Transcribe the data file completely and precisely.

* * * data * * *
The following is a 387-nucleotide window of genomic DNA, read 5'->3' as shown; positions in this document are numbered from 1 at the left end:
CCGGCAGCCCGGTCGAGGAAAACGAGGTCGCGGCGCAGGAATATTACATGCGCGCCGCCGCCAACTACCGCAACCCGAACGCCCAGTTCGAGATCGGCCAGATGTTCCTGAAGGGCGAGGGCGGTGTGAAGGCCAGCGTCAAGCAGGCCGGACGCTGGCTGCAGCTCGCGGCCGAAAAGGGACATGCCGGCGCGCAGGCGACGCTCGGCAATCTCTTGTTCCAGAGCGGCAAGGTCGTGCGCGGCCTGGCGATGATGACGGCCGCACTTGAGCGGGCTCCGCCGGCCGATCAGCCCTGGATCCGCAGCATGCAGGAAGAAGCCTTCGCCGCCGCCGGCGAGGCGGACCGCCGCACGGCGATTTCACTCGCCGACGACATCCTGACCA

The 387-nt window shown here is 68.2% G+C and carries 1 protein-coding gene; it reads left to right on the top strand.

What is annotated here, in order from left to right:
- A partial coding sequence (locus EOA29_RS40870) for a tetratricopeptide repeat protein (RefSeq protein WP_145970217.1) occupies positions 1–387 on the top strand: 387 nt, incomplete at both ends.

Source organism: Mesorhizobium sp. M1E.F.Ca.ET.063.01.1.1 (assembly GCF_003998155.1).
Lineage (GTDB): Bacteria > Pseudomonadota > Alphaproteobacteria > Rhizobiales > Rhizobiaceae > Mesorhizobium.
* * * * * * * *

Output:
The following is a 387-nucleotide window of genomic DNA, read 5'->3' as shown; positions in this document are numbered from 1 at the left end:
CCGGCAGCCCGGTCGAGGAAAACGAGGTCGCGGCGCAGGAATATTACATGCGCGCCGCCGCCAACTACCGCAACCCGAACGCCCAGTTCGAGATCGGCCAGATGTTCCTGAAGGGCGAGGGCGGTGTGAAGGCCAGCGTCAAGCAGGCCGGACGCTGGCTGCAGCTCGCGGCCGAAAAGGGACATGCCGGCGCGCAGGCGACGCTCGGCAATCTCTTGTTCCAGAGCGGCAAGGTCGTGCGCGGCCTGGCGATGATGACGGCCGCACTTGAGCGGGCTCCGCCGGCCGATCAGCCCTGGATCCGCAGCATGCAGGAAGAAGCCTTCGCCGCCGCCGGCGAGGCGGACCGCCGCACGGCGATTTCACTCGCCGACGACATCCTGACCA

The 387-nt window shown here is 68.2% G+C and carries 1 protein-coding gene; it reads left to right on the top strand.

What is annotated here, in order from left to right:
- A partial coding sequence (locus EOA29_RS40870) for a tetratricopeptide repeat protein (RefSeq protein WP_145970217.1) occupies positions 1–387 on the top strand: 387 nt, incomplete at both ends.

Source organism: Mesorhizobium sp. M1E.F.Ca.ET.063.01.1.1 (assembly GCF_003998155.1).
Lineage (GTDB): Bacteria > Pseudomonadota > Alphaproteobacteria > Rhizobiales > Rhizobiaceae > Mesorhizobium.